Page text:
Science Art-Nature


What is
Science Art?


The drug Tamiflu halting the progression of the influenza virus in flu sufferers. The drug (yellow) plugs the active site of an important enzyme (red) on the virus surface (green), preventing the virus from replicating.

Science Art continuing education----an example of classes that combine science and art, is a 6-week course through the Stanford Continuing Studies Program this fall called The Big Picture: Visual Strategies for Effective Science Communication. It covers core concepts of visual design and narrative for researchers, health care providers, educators, entrepreneurs... anyone challenged by the need to communicate complex science concepts effectively. Registration opened Aug 20, 2012 and is limited to 40.

Project Background
Collisions was originally a four-piece ensemble, hand-drawn with ink but appears here as a digitally-edited single image. It was created within the pilot year of the Stanford Senior Reflection Program 2010-2011, which was led by Prof. Susan McConnell and Prof. Andrew Todhunter. The program was a forum to explore the connections between biology and the arts, and was open to all majors.

Collisions is an attempt to mesh the world of molecular biology of rheumatoid arthritis (RA) with the very human experience of living with the disease. RA is an autoimmune disease of the synovial joints, the most moveable joints in the human body, such as those found in the hands and knees. The disease causes pain and immobility due to inflamed synovial tissue growth that eats away at the cartilage and, in severe cases, the bone.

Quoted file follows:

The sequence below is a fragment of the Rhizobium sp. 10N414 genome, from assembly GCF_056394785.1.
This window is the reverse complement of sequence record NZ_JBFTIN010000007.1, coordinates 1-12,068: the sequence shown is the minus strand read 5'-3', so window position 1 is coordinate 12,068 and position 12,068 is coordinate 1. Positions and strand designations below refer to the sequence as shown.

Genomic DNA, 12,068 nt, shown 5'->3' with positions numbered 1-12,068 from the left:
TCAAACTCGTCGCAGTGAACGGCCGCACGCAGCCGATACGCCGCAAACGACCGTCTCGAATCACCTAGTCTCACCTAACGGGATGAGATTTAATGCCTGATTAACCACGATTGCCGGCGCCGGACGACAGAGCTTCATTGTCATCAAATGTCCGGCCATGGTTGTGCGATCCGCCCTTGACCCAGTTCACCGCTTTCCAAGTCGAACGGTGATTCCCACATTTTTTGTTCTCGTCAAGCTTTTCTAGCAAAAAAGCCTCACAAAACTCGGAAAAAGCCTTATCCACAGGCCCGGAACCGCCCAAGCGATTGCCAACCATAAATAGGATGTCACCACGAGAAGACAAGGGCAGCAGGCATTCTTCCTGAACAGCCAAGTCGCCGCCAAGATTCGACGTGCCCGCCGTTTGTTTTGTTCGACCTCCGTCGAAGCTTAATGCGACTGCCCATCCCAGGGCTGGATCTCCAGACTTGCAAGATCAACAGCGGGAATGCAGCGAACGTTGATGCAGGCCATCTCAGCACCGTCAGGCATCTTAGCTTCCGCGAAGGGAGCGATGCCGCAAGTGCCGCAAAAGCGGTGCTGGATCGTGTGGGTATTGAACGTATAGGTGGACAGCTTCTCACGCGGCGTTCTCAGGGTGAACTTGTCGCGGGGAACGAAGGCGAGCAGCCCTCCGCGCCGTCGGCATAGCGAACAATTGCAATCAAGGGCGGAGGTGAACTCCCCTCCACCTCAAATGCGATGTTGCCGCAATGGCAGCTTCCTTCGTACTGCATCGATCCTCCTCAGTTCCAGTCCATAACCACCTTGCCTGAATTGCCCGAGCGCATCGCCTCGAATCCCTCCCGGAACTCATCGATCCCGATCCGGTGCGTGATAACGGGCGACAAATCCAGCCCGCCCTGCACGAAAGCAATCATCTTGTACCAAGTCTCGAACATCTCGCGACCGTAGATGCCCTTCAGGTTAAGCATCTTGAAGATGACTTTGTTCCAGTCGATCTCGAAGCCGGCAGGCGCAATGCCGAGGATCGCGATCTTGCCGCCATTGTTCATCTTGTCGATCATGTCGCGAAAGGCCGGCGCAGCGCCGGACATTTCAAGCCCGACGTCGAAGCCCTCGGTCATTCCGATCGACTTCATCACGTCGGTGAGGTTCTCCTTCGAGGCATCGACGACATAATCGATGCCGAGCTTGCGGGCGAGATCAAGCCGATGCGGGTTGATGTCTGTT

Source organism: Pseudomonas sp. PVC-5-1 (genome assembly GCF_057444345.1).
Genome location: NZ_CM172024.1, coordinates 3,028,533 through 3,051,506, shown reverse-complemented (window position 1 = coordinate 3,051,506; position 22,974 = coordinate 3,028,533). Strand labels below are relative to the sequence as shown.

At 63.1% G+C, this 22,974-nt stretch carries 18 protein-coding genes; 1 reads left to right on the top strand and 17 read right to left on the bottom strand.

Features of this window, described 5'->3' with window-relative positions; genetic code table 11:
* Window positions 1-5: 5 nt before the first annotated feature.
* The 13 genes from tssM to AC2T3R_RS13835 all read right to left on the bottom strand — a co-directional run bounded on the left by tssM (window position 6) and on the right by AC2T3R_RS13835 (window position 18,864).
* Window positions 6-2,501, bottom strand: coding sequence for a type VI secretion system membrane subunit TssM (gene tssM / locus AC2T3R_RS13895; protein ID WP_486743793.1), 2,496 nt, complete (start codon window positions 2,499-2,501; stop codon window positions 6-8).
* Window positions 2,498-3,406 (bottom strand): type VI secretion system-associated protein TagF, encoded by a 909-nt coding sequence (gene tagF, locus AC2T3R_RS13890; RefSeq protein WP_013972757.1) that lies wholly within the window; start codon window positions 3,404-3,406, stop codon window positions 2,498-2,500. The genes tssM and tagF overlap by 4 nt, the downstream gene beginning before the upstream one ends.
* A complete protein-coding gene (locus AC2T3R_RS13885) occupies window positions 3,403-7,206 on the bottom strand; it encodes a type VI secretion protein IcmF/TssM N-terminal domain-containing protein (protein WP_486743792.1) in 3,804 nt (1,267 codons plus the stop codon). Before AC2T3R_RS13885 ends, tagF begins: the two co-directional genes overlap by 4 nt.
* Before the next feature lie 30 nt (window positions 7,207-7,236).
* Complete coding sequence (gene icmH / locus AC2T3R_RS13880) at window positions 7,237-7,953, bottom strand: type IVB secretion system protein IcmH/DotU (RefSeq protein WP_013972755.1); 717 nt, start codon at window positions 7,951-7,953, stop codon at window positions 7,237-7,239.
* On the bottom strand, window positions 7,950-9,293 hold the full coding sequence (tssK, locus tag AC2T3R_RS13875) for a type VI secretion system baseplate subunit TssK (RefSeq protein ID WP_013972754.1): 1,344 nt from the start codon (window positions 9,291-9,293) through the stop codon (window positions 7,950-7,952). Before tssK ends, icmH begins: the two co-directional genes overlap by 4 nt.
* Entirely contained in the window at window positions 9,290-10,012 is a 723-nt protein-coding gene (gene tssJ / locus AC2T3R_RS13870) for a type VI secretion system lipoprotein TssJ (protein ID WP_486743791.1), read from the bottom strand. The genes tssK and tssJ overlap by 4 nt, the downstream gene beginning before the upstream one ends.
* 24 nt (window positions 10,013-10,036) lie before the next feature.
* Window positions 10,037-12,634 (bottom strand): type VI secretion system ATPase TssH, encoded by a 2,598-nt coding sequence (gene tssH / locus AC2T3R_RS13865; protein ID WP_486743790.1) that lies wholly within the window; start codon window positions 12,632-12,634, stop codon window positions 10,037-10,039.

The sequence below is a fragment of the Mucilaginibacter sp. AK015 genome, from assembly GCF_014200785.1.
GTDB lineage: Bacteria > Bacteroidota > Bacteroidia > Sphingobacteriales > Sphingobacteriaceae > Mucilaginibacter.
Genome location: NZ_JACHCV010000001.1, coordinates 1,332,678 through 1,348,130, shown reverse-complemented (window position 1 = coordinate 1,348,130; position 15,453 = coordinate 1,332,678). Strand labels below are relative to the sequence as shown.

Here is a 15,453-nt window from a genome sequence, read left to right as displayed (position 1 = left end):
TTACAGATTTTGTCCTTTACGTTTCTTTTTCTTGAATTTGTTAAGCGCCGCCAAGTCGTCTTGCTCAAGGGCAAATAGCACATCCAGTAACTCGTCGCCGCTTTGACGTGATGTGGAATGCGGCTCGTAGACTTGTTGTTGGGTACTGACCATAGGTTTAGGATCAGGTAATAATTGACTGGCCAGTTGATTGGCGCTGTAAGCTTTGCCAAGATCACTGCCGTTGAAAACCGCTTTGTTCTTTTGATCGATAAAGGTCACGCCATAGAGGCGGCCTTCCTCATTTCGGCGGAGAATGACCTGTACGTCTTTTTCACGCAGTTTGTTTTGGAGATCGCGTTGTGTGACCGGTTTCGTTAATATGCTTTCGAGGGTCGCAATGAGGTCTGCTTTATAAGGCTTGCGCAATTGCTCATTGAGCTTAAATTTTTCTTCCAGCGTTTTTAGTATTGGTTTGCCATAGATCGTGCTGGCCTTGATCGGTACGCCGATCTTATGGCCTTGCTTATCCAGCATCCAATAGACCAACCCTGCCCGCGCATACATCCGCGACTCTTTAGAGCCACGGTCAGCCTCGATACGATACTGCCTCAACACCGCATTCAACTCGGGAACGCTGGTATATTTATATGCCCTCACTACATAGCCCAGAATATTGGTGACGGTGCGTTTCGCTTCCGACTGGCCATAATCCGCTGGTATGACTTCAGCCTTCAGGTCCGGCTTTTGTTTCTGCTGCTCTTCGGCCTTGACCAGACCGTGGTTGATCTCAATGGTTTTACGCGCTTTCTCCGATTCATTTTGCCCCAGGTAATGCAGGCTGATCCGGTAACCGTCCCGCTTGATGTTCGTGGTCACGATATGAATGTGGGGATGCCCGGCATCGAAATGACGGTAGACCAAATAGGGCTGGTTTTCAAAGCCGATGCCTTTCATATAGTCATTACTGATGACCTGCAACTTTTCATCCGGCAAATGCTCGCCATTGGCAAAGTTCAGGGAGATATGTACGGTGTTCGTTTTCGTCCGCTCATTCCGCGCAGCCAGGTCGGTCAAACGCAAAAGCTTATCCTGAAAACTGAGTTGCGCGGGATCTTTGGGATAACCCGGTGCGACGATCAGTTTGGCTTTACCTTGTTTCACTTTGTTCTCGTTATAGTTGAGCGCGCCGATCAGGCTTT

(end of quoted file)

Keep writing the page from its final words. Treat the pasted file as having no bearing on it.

Collisions by Catherine Le ©2012 ScienceArt-Biology

I interviewed eight volunteers who shared their stories of diagnoses, treatments and perseverance. Chosen quotes from the interviews overlay a depiction of my own representation of RA from the tissue level down to the cellular and molecular levels. My goal was to create a visually appealing representation that honored the experiences and insights the patients shared during their interview. It was interesting to create an artwork capable of reversing the viewer’s initial expectations: It is the words of the patients, not their cells, that emerge when zooming into the image.

The Rollover is a zoomed in look at the second panel. This panel depicts the clash between the growing synovial tissue in the joint that begins to encroach and destroy the cartilage and bone. Synovial tissue in rheumatoid arthritis becomes inflamed and proliferating. Within it, there are cells that release chemical signals that cause reactions that eat away at the cartilage and eventually the bone. Within the cells of the cartilage on the left, a bold quote says, "It's hard to communicate what it's like to have RA." The theme of the second panel is miscommunication between patients and doctors and between those who are living with the disease and those who are not.

  Artist Catherine Le graduated from Stanford University in 2011 with a degree in Biology and minor in English. She currently works at a genome database company in the South Bay and is still trying to find her path in the world.